Unfortunately, recent events underscore that we can’t be content with the progress we’ve made. We still have a long way to go. All over the world, people continue to be killed, arrested, and harassed simply because of who they are, or who they love. There are LGBT people of all ages, all races and all faiths, citizens of every country on Earth. In too many places, LGBT people and their supporters are still attacked if they just attempt to stand up for their rights and participate in peaceful rallies or marches, or simply for being who they are.

The United States condemns this violence and harassment. LGBT persons must be free to exercise their human rights—including freedom of expression, freedom of religion and freedom of assembly and association—without fear of reprisal. Human rights and fundamental freedoms belong to all individuals, regardless of their sexual orientation or gender identity.

The United States will continue to stand up for the human rights of all people, during this month and every month throughout the year, and we are proud to do so.

Serbia: Revoke Ban on Belgrade Pride Parade

Repost from Human Rights Watch

(Berlin) – Serbia’s ban on the Belgrade Pride Parade, scheduled for October 6, 2012, violates the country’s international legal obligations and should be immediately repealed. On October 3, the Interior Ministry announced that based on an assessment of security risks, it was blocking the peaceful demonstration and all other public gatherings on the same date.

“The government of Serbia should protect the freedom of assembly and expression of the Serbian lesbian, gay, bisexual, and transgender (LGBT) community and their straight allies instead of forbidding them to assemble and march on the streets of Belgrade,” said Boris Dittrich, LGBT rights advocacy director. “Pointing to security risks without any visible effort to come up with a reasonable plan to make the Belgrade Pride Parade happen is succumbing to threats of violence. Basic human rights are being thrown overboard.” Continue Reading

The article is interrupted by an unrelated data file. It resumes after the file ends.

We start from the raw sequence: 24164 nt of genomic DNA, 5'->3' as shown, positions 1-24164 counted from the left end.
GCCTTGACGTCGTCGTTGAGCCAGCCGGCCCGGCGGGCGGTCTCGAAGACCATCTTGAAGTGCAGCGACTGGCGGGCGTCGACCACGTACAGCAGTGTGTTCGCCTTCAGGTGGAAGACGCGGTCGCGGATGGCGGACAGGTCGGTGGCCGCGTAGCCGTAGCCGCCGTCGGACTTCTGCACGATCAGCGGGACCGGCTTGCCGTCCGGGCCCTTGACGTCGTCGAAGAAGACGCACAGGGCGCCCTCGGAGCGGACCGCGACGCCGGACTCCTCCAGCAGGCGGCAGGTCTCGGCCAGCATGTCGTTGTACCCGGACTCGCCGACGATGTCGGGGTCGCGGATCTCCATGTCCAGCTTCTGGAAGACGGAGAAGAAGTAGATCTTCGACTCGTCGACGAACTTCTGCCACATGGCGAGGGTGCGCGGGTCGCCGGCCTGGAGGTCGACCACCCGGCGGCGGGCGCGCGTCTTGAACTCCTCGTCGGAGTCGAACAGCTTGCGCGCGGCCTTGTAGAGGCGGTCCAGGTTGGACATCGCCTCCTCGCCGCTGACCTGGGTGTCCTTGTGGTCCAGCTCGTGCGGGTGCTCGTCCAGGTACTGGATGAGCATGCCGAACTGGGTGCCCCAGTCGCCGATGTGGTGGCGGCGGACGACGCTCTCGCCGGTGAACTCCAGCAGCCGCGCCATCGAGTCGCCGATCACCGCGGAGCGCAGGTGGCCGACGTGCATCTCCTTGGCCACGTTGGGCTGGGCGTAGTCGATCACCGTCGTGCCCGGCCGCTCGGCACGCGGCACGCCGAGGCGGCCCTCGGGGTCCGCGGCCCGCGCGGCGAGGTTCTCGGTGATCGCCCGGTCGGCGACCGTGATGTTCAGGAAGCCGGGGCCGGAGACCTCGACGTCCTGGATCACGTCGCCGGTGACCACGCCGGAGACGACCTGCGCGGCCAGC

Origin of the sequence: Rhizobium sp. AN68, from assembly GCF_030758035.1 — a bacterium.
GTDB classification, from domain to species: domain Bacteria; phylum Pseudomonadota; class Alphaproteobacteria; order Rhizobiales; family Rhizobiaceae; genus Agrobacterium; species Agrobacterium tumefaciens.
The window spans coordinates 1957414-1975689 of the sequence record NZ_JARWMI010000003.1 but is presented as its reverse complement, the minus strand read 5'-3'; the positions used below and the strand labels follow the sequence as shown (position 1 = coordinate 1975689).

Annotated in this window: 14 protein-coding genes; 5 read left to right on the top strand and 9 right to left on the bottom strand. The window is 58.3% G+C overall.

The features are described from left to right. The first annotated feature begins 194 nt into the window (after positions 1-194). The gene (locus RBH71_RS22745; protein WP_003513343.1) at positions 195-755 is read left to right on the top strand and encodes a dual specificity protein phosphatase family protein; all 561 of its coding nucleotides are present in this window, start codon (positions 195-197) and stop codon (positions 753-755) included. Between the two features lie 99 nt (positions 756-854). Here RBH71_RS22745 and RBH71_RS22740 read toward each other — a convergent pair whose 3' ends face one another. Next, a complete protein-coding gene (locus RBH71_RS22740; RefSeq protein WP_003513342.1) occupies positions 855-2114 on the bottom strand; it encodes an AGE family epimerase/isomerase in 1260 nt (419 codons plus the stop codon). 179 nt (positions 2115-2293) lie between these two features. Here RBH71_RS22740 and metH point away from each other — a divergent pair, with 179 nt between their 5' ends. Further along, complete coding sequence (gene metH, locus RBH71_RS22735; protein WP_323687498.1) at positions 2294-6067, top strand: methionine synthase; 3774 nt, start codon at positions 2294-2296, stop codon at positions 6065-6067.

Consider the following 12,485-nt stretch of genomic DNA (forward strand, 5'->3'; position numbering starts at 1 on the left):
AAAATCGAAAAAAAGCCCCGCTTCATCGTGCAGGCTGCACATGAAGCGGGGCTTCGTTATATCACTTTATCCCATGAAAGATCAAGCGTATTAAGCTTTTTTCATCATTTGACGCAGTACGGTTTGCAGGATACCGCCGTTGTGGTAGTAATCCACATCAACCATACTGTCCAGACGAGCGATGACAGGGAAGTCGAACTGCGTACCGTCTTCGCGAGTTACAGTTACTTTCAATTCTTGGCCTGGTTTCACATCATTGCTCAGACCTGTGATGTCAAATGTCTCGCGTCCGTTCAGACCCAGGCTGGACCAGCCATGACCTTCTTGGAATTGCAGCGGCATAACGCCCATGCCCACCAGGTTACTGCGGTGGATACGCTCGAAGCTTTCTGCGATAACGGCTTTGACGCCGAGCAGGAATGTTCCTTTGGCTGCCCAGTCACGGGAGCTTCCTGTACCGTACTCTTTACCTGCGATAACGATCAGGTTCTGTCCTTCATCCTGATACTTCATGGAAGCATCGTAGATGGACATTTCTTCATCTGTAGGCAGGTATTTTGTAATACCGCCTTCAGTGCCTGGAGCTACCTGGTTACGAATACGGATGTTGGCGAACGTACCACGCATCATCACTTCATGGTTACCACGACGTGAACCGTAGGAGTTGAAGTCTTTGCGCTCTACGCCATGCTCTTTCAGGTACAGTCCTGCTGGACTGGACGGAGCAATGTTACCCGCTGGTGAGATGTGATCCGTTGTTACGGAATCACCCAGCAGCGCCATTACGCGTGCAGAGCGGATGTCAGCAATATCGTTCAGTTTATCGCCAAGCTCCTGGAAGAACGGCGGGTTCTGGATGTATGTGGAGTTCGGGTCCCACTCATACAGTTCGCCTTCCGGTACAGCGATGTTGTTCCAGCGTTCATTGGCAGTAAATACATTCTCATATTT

Marking Progress for LGBT Americans in Foreign Affairs

Amb. Susan Rice at UN

photo: US Department of State

Repost from Dipnote (The State Department Blog)

Curtis Ried is a Political Advisor at the U.S. Mission to the United Nations. For more information on the work of the U.S. Mission to the UN, visit www.usun.state.gov and follow Ambassador Rice on Twitter and Facebook.

Life at the State Department has changed immeasurably for lesbian, gay, bisexual and transgender (LGBT) employees since the founding of Gays and Lesbians in Foreign Affairs Agencies (GLIFAA) in 1992. As a member of GLIFAA and a Foreign Service Officer, I deeply appreciate the dedication of the Obama Administration to ensuring that LGBT members of the Foreign Service enjoy many more equal benefits for our partners and families than was the case until just a few years ago. On a broader level, the central role this Administration has given to the promotion of human rights for LGBT persons around the world is a tremendous source of pride for me and for my fellow LGBT colleagues. Continue reading at Dipnote

Remarks for LGBT Pride from Deputy Assistant Secretary, Daniel Baer

For written a transcript of Dr. Baer’s remarks click here